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FAQ

Whether it’s to find the definition of certain words or to learn more about a particular topic, we probably have the answer. If you can’t find the answer to your question, please contact us by phone or text at 1-888-505-1010.

Aromanticism is an umbrella term including people who feel little to no romantic attraction. An aromantic person can be in a relationship, but they will not feel a romantic connection, which doesn’t stop them from developing a strong affective connection with their partner. An aromantic partner can have sexual desires or a sexually active life without wanting a romantic relationship. Aromantic is a spectrum and can be experienced differently from one person to another.

Asexuality is an umbrella term including people who experience little to no sexual attraction or desire. It is important to make the distinction between celibacy, abstinence and asexuality. When it comes to celibacy or abstinence, the person chooses not to have sexual relations. When it comes to asexuality, just like any other sexual orientation, it is not a choice. An asexual person can want to form a relationship with someone without needing sexual intercourse with their partner. Like any other sexual orientation, asexuality is lived differently from one person to another. Some asexual people will only feel sexual attraction after forming a strong emotional connection with someone, while others will never feel attraction or will feel disgusted towards sex.

 

Sources:

Asexualité-s (2013). Introduction à l’asexualité, http://asexualite.wordpress.com/introduction-a-lasexualite/ 

Lebuysson, Brigitte (2015). L’asexualité, qu’est-ce que c’est ?, http://www.madmoizelle.com/asexualite-temoignages-croises-165164

Dubuc, Dominique (2017). Les mots de la diversité liés au sexe, au genre et à l’orientation sexuelle. https://fneeq.qc.ca/wp-content/uploads/Glossaire-2017-08-14-corr.pdf

As explained by Diane Labelle, a two-spirited person of Iroquois origins: “For us, two-spirit relates to another gender [which includes people] who are not traditionally limited by a body or biology. Therefore, [people] are capable of doing more. [For Indigenous people, two-spirit] is more than a sexual orientation and more than being part of the LGBTQ+ community because it concerns the spirit.” (unofficial translation)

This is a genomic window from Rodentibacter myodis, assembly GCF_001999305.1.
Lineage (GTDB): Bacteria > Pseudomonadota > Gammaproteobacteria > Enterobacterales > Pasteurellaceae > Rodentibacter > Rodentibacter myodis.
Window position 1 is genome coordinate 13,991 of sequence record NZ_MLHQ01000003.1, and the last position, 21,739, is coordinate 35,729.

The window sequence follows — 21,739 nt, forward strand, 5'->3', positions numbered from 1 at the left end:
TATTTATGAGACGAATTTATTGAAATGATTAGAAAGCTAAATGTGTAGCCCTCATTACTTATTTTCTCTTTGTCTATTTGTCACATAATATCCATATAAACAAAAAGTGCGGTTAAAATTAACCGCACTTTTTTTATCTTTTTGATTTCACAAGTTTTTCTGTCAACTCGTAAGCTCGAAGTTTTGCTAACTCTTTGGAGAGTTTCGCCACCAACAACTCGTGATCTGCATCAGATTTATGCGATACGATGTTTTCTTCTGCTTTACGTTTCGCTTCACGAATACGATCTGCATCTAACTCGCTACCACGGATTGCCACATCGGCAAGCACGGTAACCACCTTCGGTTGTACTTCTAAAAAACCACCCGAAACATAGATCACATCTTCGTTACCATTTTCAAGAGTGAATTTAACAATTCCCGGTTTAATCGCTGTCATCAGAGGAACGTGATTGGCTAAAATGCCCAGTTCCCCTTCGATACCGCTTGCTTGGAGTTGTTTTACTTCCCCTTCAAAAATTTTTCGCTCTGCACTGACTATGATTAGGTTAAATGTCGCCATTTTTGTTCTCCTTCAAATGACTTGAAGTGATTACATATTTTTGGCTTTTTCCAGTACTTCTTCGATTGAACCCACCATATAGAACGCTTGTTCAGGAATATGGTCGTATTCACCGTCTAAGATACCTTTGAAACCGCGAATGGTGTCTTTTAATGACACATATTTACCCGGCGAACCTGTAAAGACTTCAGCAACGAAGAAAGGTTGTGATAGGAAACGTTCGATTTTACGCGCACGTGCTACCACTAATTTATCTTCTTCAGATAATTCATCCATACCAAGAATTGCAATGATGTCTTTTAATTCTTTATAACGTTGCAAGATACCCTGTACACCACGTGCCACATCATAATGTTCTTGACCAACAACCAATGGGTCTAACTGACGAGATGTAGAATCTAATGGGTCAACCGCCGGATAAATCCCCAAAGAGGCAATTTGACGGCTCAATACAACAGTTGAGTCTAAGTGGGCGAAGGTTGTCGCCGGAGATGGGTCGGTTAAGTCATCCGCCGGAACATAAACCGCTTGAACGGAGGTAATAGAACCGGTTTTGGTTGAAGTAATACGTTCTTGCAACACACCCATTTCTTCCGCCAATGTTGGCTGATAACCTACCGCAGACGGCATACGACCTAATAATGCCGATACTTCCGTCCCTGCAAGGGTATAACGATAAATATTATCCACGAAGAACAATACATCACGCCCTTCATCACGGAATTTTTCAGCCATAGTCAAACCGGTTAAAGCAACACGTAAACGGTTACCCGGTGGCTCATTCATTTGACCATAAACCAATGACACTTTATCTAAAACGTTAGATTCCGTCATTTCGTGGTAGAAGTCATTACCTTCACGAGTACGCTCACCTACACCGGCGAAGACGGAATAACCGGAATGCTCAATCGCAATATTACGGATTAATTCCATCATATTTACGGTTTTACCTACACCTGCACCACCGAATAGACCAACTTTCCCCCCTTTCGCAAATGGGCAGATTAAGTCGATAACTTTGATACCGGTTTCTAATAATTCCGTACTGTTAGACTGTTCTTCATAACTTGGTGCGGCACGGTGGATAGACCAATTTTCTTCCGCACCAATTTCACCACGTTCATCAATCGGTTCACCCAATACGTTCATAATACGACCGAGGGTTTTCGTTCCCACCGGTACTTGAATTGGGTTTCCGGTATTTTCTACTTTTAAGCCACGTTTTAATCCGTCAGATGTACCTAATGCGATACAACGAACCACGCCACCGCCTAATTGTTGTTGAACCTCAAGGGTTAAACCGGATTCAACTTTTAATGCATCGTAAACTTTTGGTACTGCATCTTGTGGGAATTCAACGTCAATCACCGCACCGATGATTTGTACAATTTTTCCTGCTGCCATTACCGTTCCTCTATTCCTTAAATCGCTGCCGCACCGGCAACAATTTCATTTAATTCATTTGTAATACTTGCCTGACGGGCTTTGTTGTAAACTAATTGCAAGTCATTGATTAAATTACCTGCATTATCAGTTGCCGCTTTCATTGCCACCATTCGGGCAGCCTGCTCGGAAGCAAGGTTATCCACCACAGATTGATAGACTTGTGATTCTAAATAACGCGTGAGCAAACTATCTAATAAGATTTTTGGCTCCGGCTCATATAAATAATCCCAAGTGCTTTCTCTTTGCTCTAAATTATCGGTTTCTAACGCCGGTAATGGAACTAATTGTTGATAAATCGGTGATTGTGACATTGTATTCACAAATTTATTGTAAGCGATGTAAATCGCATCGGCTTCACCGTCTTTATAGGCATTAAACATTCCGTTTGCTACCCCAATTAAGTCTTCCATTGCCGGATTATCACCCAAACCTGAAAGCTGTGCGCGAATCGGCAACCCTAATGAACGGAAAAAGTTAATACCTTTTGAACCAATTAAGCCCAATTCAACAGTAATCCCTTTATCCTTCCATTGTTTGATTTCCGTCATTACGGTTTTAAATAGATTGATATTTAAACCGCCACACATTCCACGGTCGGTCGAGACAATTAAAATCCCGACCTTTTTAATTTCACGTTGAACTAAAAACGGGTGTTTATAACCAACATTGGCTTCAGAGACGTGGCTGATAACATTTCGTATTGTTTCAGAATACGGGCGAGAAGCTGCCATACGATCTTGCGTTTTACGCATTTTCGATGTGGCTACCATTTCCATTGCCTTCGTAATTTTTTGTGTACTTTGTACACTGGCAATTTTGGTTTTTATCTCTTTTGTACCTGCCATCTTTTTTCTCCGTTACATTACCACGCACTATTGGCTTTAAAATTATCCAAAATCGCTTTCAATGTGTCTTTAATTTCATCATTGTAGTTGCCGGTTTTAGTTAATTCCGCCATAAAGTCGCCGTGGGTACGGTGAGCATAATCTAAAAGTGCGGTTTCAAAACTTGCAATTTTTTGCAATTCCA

A lesbian person is a woman who experiences physical, sexual, affective, or romantic attraction towards women. This identity also includes non-binary people as some non-binary people will identify as lesbians. The origins of the term “lesbian” go back to the 6th century, the term is inspired by the Greek poet Sappho of Lesbos. In the 16th century, a french writer named Pierre de Bourdeille (better know as Monsieur de Brântome) compiled love poems between women in a book he titled “Les lesbiennes”. Ever since the word has become popular and we call women lesbians when they feel sexually attracted to other women.

In its most inclusive definition, a bisexual person is attracted physically, sexually, affectively and romantically toward more than one gender (man, woman, non-binary, agender, etc.) or toward a person no matter their gender. From one person to another, the importance given to gender identity can be great, small or non-existent. Gender identity isn’t seen as an obstacle to attraction.

Sources:

Bi.org (2021). What is Bisexuality? https://bi.org/en/101/bisexuality

A lot of people wrongfully believe that homosexuality is simply a sexual behaviour between two people of the same gender. But in fact, homosexuality represents diverse realities that include physical, sexual, affective, or romantic attraction towards someone of the same gender.

If we look at the different perspectives on homosexuality throughout time, we see many changes. We can think about, e.g., Ancient Grece, where homosexuality was seen as a normal behaviour. There are also certain societies and cultures that see, in homosexual people, magical abilities and assign them with shaman titles.

In occidental history, on the other hand, homosexuality has been severely punished for many centuries, especially because of Christianity. Homosexual allegations were enough to be condemned to torture or to be burned at the stake; one of the last legal mass-executions for homosexual people happened in the Dutch Republic (Netherlands) in 1730.

In Canada, homosexuality is no longer considered a mental health problem since 1973. It is worth mentioning that in 1969, the federal government decriminalized homosexuality. Throughout the years, many laws have come to strengthen the right to equality for homosexual people, e.g., the Civil Mariage Act of 2005.

Unfortunately, we have to remember that in 2021, homosexuality is still illegal in 69 countries and liable to life imprisonment or a death sentence.

 

Sources:

Source: Interligne. (2021). Mythes et réalités LGBTQ+.

Lee, John Alan (2015). Homosexualité, https://www.thecanadianencyclopedia.ca/fr/article/homosexualite

RÉZO (s.d.). Historique de la situation de l’homosexualité au Québec et dans les pays occidentaux, https://www.monfilsgai.org/savoir/historique-de-la-situation-de-lhomosexualite-au-quebec-et-dans-les-pays-occidentaux/

Corraze, Jacques, L’homosexualité, Presses Universitaire de France, Que sais-je?, 1982

The term “Queer” is an Anglo-Saxon word meaning “weird” or “strange.” It was first used as an insult to gay men. In the late 1980s, people in LGBTQ+ communities reclaimed it as a symbol of protest and self-determination in the face of social norms of gender and sexuality. Today, the term can be used to refer to “any idea, practice, person or identity that goes against the norms structuring the heteronormative and cisnormative social model” (CCGQ, 2014, p.21). For example, a queer person may:

– not adhere to the duality of genders and sexualities (feminine vs. masculine; heterosexuality vs. homosexuality) and defining themselves outside the traditional categories of gender and sexual orientation, or;